In late July, the NHRC set up an 11-member committee to investigate human rights violations related to the Covid pandemic. Towards preventing and correcting such violations, the committee holds a mandate to develop advisories to central, state and local governments, which includes reporting on the rights violations of healthcare personnel and staff.
In line with this, PSI organised an online consultation on August 5, 2020 and connected key Committee members, including Dr. Srinath Reddy in charge of the area of health workers, with eight unions representing health workers from both private and public health facilities and coming from across India’s administrative levels: central, state, municipal. Community health workers – Anganwadis and ASHAs (Accredited Social Health Activists) – also joined the consultation.
The unions that participated in the process were: Hind Mahila Sabha (HMS); Indian National Municipal and Local Bodies Workers Federation (INMLBWF); Karnataka State Government Employees Association (KSGEA); Mumbai Mahanaga Karmachari Mahasangh (MMKM); Nagpur Municipal Corporation Employees Union (NMCEU); National Organisation of Government Employees (NOGE); Tamil Nadu Government Officials Union (TNGOU); and United Nurses Association (UNA).
Following the consultation, PSI submitted a detailed report, and recommendations, on eight areas of concern among health workers as they respond to the Covid-19 pandemic:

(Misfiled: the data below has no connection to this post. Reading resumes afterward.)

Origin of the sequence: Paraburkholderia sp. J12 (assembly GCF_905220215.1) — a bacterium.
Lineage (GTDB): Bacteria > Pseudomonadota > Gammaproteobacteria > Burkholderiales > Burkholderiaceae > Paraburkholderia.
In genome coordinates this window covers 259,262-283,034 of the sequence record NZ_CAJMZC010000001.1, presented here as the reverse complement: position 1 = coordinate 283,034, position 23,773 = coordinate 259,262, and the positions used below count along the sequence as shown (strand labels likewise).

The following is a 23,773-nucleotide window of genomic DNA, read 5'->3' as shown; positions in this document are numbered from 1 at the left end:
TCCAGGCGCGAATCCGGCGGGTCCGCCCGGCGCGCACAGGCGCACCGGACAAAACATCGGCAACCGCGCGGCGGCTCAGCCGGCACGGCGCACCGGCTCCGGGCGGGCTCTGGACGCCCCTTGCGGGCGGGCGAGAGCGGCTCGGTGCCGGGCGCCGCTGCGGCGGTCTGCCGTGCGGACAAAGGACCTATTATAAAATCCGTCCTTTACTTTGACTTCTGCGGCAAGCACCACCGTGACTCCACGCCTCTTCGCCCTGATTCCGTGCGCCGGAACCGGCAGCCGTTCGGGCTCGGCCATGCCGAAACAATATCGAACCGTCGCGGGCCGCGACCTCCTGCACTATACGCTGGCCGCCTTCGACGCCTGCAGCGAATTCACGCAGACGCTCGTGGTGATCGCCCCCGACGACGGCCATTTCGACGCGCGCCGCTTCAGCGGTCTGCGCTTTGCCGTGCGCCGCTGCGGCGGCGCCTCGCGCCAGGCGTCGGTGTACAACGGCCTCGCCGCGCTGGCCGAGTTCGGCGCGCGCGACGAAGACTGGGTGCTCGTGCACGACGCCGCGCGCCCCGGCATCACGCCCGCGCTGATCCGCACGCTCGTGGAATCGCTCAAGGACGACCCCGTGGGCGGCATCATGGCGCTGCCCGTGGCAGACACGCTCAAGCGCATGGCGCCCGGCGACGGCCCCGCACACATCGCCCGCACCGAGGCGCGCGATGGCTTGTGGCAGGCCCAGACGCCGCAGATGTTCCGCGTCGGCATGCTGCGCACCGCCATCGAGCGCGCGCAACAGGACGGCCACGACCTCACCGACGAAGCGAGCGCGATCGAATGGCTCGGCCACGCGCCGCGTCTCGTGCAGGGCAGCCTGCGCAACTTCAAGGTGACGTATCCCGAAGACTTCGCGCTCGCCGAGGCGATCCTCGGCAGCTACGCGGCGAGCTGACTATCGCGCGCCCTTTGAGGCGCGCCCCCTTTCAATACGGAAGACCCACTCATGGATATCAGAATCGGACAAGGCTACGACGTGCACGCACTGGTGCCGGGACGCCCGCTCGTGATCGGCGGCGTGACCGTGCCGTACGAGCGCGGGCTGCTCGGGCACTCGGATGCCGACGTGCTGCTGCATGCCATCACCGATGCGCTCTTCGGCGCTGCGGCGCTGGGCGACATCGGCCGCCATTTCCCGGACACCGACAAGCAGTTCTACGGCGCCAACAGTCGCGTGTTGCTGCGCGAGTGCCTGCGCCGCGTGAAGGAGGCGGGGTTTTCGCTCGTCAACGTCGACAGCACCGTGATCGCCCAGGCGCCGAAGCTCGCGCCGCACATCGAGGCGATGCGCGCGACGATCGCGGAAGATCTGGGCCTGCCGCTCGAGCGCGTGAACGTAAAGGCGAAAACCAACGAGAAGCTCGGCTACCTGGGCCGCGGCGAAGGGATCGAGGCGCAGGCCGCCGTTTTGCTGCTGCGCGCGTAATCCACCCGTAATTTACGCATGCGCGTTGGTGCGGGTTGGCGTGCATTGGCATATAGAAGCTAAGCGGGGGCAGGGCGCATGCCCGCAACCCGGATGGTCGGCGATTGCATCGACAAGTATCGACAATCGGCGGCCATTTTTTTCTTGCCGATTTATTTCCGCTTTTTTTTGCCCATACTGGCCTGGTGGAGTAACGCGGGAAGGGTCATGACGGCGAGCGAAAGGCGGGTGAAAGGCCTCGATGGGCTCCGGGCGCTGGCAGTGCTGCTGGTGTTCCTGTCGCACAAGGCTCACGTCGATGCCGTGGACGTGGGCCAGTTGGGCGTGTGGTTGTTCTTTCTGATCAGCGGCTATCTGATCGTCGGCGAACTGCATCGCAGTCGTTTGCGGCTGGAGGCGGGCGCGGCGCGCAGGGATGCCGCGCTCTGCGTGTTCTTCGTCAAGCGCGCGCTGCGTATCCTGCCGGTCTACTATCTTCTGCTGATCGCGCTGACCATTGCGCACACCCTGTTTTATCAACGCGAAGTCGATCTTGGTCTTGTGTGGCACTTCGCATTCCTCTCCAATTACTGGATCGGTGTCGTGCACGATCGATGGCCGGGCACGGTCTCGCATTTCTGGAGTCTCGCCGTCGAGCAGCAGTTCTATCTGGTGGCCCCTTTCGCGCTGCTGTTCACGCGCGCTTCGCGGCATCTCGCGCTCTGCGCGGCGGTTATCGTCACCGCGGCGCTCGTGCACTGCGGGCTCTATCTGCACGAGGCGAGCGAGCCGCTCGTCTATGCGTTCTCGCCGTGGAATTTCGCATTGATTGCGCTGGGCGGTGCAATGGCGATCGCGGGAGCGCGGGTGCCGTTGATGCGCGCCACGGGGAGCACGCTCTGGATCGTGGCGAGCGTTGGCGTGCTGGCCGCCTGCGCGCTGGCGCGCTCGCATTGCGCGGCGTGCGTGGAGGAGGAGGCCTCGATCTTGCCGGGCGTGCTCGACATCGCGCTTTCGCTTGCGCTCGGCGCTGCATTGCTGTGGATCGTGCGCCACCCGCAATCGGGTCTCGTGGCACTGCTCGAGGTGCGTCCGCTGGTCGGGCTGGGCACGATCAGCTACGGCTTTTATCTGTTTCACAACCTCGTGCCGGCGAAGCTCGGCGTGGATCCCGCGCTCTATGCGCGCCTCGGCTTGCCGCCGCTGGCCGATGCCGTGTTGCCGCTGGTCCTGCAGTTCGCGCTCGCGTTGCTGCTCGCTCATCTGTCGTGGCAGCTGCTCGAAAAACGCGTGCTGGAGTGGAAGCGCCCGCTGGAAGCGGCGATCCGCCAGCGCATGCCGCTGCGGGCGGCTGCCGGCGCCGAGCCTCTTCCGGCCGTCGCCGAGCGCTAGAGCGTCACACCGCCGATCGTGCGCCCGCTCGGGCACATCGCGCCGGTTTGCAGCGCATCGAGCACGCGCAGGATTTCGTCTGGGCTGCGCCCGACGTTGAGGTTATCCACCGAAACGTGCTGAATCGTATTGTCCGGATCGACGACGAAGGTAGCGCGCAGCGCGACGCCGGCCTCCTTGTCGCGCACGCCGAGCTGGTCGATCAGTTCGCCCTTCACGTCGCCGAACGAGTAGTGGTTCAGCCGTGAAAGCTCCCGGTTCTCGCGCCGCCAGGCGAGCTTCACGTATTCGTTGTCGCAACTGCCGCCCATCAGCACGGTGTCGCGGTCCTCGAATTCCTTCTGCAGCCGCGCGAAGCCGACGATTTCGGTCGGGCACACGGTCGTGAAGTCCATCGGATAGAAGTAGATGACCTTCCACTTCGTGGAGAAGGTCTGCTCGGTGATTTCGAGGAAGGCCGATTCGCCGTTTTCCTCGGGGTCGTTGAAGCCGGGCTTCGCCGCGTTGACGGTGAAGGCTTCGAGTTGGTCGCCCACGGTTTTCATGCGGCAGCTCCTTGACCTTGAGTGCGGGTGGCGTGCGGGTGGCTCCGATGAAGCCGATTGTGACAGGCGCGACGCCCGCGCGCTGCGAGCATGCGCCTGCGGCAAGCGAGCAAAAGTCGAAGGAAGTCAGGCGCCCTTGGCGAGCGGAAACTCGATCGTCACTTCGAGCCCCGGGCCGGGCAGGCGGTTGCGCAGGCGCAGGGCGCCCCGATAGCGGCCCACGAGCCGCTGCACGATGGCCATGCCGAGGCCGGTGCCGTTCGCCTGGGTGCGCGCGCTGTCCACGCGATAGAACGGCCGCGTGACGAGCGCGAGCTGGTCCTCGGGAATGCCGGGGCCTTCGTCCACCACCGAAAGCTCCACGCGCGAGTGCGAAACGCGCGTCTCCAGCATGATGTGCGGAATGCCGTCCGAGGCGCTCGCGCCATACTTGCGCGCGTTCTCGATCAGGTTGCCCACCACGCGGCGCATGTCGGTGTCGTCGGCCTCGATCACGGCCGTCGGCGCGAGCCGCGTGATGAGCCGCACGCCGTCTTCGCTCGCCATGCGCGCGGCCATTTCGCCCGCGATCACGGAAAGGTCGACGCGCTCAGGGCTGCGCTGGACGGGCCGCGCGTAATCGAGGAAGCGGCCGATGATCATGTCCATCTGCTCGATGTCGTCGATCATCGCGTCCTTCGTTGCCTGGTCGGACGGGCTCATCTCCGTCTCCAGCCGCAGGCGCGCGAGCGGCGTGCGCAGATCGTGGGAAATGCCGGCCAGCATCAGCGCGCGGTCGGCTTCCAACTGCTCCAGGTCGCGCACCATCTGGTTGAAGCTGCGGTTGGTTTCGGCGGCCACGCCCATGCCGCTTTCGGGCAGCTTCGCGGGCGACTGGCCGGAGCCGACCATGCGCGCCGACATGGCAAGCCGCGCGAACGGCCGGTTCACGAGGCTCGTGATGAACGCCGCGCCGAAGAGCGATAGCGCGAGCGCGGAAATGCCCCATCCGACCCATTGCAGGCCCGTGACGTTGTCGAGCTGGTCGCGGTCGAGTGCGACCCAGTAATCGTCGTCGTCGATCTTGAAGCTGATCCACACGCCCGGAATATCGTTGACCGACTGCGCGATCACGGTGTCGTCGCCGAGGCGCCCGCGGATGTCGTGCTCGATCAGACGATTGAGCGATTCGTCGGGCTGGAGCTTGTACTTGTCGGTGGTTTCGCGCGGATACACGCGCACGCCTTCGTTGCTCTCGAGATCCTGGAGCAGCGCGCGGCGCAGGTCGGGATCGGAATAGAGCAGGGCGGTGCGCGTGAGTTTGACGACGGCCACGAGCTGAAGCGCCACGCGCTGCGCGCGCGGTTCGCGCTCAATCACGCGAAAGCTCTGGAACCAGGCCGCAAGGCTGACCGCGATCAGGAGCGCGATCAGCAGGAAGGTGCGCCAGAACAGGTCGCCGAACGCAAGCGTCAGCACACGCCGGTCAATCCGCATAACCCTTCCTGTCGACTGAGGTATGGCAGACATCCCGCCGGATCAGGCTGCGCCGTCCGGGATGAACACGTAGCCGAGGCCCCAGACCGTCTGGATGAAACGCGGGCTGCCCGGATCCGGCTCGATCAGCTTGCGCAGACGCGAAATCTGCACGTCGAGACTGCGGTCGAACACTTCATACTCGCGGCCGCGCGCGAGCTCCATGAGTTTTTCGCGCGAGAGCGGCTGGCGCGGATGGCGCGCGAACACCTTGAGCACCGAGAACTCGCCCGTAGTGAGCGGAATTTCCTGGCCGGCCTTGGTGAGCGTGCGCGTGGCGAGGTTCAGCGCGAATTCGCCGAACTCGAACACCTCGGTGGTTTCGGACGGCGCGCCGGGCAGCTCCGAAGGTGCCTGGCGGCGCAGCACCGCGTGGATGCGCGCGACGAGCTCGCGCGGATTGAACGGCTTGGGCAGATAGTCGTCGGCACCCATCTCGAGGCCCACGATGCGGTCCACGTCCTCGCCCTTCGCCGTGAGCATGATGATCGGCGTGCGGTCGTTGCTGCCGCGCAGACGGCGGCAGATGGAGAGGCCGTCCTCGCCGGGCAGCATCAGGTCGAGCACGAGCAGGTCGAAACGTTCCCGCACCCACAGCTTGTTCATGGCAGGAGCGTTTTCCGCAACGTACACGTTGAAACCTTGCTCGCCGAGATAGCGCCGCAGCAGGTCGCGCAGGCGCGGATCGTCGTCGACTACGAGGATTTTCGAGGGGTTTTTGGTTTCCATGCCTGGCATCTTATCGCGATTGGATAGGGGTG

(1) Lack of adequate personal protective equipment (PPE)
(2) Inadequate leave, excessive working hours, denial of rest
(3) No access to healthcare, testing, and compensation
(4) Lack of adequate boarding, accommodations, transportation, and nutritious food
(5) Denial of wages, overtime pay and incentives
(6) Physical and psychological violence, including sexual harassment, and need for mental health support
(7) Unsafe work environment, lack of training, health facilities violating quarantine and infection control protocols
(8) Denial of freedom of association
While calling out hospital management who refuse to address these issues, the unions warn of negative impacts to public health as repression of health workers’ rights leads to diminished capacity to curb the spread of the virus, and call on government to direct the hospitals’ management to engage in social dialogue and seek labour conciliation at once.
The unions put the spotlight on how precarious work – short-term, informal employment – makes workers under these arrangements vulnerable to Covid due to lack of access to either adequate PPEs or some Covid-care programmes. Anganwadis, ASHAs, contract workers in both public and private health facilities, all suffer the consequences of informal and short-term employment.
Download the full submission here.